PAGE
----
Filamentous fungi isolated from sand and water of "Bairro Novo" and "Casa Caiada" beaches, Olinda, Pernambuco, Brazil/Fungos filamentosos isolados do solo e da agua nas praias de Bairro Novo e Casa Caiada, Olinda, Pernambuco, Brasil.
"Bairro Novo" beach is approximately 2 km long, with 50 m long coast protection walls built perpendicularly to the beach at intervals of 50 m. There are also man-made reef rocks along the sand for breaking the waves. There are many environmental problems like marine erosion, pluvial water and domestic waste disposal on the beach, causing the water to be inappropriate for bathing and contact sports in some areas. "Casa Caiada" is an urban beach with calm waters and artificial reefs. It is approximately 4.5 km long, with a hotel on the shore. The beach is used for bathing, soccer and contact sports, as well as fishing and mollusk catching. Its main environmental problems are disposal of pluvial waters, domestic waste and solid residues (Beltrao et al., 1995). Fungi are important components of ecosystems as they are cosmopolitan and usually isolated from tropical, subtropical and temperate countries (Smith and Berry, 1975). They are considered the most active microorganisms in the decomposition of organic compounds both in sand and water (Harley, 1971; Moore-Landecker, 1996). When compared to the thousands of fungal species known from terrestrial environments, only 500 have been described for oceans and estuaries which comprehend the largest part of the Earth's surface (Kohlmeyer and Kohlmeyer, 1979; Kohlmeyer and Volkmann-Kohlmeyer, 1991). The described species are mainly the anamorphous of Ascomycota and Basidiomycota, including some marine yeasts. Some of these marine filamentous fungi are parasites of marine algae or marine angiosperms, or they grow symbiotically with brown algae (Kingham and Evans, 1986). Most of the papers referring to filamentous fungi in marine environments are centered on Europe and North America (Dabrowa et al., 1964, Kishimoto and Baker, 1969; Berner and Wagner-Merner, 1977; Kirk, 1983; Udagawa and Ueda, 1985; Tan, 1985). In Brazil, studies such as Faraco and Faraco (1974), Mattede et al. (1986), Purchio et al. (1988), Pinto et al. (1992) and Sarquis and Oliveira (1996) may be highlighted. "Casa Caiada" and "Bairro Novo" are the main beaches in Olinda. However, they present serious environmental problems as they are intensively visited by tourists and locals. The mycota of these beaches is practically unknown, especially with respect to human pathogens. Therefore, considering the lack of studies on the diversity of filamentous fungi in Olinda, the aim of this work was to isolate and identify filamentous fungi from the beach sand and water samples from "Casa Caiada" and "Bairro Novo", in the dry and rainy seasons.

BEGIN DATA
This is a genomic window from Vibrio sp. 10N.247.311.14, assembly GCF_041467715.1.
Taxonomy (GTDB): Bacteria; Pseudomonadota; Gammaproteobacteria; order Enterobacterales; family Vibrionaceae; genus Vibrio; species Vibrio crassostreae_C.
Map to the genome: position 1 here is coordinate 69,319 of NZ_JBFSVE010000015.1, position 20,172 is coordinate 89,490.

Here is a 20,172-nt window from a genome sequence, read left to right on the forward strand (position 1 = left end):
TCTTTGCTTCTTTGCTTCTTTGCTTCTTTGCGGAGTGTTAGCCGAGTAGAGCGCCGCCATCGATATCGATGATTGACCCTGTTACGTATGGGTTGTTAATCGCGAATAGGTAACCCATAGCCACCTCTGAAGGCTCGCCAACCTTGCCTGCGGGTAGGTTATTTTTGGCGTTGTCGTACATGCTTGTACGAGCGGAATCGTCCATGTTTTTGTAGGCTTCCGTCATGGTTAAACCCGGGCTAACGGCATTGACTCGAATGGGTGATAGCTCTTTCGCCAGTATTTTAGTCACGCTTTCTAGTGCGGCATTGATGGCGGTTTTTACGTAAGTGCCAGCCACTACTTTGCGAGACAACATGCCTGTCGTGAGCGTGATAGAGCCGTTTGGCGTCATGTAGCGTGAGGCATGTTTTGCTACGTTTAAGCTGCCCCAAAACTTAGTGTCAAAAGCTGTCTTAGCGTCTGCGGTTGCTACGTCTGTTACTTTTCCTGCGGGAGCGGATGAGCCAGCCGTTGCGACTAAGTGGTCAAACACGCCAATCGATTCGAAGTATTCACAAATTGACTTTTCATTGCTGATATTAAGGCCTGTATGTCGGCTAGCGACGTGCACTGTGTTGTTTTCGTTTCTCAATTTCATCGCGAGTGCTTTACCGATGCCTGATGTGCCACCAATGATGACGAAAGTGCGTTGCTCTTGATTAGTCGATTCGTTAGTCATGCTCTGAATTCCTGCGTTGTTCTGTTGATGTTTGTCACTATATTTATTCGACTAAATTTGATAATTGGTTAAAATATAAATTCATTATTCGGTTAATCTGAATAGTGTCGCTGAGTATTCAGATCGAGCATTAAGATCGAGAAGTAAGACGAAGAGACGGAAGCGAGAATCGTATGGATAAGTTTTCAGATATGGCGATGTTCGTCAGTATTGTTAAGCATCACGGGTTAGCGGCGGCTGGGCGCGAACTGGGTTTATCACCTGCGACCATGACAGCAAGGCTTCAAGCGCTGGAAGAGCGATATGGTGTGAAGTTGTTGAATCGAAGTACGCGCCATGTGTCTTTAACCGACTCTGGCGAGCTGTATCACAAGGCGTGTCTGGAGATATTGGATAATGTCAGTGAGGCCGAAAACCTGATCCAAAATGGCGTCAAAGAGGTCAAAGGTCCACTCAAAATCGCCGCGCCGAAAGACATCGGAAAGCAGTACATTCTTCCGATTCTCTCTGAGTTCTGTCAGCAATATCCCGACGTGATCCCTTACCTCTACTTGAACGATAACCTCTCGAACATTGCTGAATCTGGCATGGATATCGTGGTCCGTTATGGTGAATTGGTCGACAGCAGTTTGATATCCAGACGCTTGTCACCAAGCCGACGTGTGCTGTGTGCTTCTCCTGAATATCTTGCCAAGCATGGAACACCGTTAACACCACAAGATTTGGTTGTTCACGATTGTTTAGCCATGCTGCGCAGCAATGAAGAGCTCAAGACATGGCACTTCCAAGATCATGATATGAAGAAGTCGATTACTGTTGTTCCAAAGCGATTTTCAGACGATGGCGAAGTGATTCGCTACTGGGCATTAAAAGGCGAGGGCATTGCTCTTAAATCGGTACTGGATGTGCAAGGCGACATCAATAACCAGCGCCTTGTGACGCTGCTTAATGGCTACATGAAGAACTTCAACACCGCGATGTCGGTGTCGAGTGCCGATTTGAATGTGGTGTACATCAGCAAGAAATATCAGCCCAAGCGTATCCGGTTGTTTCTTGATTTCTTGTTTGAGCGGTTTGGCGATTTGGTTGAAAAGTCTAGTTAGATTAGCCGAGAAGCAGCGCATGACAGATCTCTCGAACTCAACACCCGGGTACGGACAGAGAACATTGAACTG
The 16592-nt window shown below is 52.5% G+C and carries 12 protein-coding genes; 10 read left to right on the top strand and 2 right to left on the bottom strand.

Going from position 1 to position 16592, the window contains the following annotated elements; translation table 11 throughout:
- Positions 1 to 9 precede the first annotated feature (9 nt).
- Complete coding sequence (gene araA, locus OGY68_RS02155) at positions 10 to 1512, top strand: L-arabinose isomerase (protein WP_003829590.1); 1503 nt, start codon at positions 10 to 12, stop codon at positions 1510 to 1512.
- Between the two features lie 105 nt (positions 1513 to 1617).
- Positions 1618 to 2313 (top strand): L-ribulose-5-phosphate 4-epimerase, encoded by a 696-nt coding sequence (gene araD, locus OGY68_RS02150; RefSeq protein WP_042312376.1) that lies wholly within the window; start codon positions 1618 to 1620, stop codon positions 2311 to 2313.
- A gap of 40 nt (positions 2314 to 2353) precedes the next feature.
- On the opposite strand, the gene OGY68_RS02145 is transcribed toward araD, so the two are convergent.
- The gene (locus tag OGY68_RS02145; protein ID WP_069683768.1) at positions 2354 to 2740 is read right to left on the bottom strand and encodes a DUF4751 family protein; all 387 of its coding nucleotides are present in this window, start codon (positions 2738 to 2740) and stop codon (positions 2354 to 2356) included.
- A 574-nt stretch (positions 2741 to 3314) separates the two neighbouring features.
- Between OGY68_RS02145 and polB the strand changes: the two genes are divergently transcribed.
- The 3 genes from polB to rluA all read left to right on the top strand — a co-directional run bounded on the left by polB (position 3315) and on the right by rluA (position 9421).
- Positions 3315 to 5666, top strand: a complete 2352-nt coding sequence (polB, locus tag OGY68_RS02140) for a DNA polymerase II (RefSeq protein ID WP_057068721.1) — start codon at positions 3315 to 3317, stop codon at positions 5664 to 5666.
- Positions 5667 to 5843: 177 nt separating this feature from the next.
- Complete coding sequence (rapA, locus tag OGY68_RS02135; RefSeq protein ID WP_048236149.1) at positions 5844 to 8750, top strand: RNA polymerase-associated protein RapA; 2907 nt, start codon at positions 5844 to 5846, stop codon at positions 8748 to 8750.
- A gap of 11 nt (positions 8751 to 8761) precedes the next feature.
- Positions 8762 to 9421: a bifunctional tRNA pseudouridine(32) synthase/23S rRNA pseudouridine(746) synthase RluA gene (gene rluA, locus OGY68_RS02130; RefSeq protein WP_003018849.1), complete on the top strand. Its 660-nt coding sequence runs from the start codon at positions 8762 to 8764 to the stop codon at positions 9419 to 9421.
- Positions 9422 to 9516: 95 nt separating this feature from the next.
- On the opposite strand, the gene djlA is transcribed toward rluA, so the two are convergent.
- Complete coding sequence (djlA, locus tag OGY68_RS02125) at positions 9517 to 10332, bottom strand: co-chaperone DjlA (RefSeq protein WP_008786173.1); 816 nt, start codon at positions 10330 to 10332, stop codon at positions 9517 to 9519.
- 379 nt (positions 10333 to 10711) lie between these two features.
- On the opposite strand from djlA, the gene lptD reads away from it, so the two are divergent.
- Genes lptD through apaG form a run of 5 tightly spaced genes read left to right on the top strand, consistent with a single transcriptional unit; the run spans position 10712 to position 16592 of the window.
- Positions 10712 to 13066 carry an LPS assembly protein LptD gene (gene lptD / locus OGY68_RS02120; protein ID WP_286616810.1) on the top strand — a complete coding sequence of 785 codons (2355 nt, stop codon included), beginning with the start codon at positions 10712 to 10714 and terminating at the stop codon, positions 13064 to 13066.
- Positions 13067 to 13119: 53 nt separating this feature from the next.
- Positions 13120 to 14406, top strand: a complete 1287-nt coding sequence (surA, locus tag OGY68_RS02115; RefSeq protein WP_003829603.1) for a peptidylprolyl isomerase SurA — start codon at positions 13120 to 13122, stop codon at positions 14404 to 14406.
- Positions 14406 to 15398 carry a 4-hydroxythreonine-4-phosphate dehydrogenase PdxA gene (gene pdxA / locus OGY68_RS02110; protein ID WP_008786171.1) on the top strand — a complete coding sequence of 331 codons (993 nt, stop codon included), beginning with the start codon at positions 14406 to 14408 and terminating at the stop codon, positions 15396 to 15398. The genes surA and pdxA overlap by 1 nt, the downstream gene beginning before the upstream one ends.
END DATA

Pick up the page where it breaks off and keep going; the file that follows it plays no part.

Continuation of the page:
2. Material and Methods
2.1. Study area
Olinda city is approximately 40.83 [km.sup.2] located between the parallels 7[degrees] 57' 30" S and 8[degrees] 02' 30" S and the meridians 39[degrees] 49' 41" W and 39[degrees] 55' 00" W. It is delimited by the city of Paulista to the North, the Atlantic Ocean to the East, and the city of Recife to the South. The original vegetation covering this area was composed of the Atlantic Forest and its related ecosystems: mangroves and "restinga". According to Koppen's general classification, Olinda's weather is of the type As', hot and humid, with a rainy season during autumn and winter, lasting from March to August, with the coldest temperature of 18[degrees]C and the mean temperature of 27[degrees]C. The months with the greatest amount of rain are May (224.4 mm) and July (453.3 mm), and the annual precipitation varies from 1,000 to 2,000 mm with the annual average ranging from 74 to 94%. The beaches of "Casa Caiada" and "Bairro Novo" are the main beaches in Olinda. As urban beaches, they are intensively visited by tourists and locals, and present serious environmental conflicts (Beltrao et al., 1995). The sampling points were chosen in the regions with the greatest access of bathers and release of domestic sewage.
2.2. Sand and water samplings
Sand and water samplings were concomitantly collected in "Bairro Novo" and "Casa Caiada" beaches, in December/2000 and February/2001 (dry season) and June and July/2001 (rainy season). Thirty two sand samples and 32 water samples were collected in syzygy's low-tide and high-tide, based on the harbor of Recife tide tables (Brasil, 2000). The sand sampling in each site was carried out using a garden shovel, in mid-seashore at 1 m from the tideline, on the surface and at 20 cm deep. The samples were placed in labeled plastic bags. Surface and 1 m deep water samples were taken in each sampling site using sterile labeled glass tubes. The sand and water samples were kept at room temperature and transferred to the laboratory at the Dept. Mycology (Universidade Federal de Pernambuco).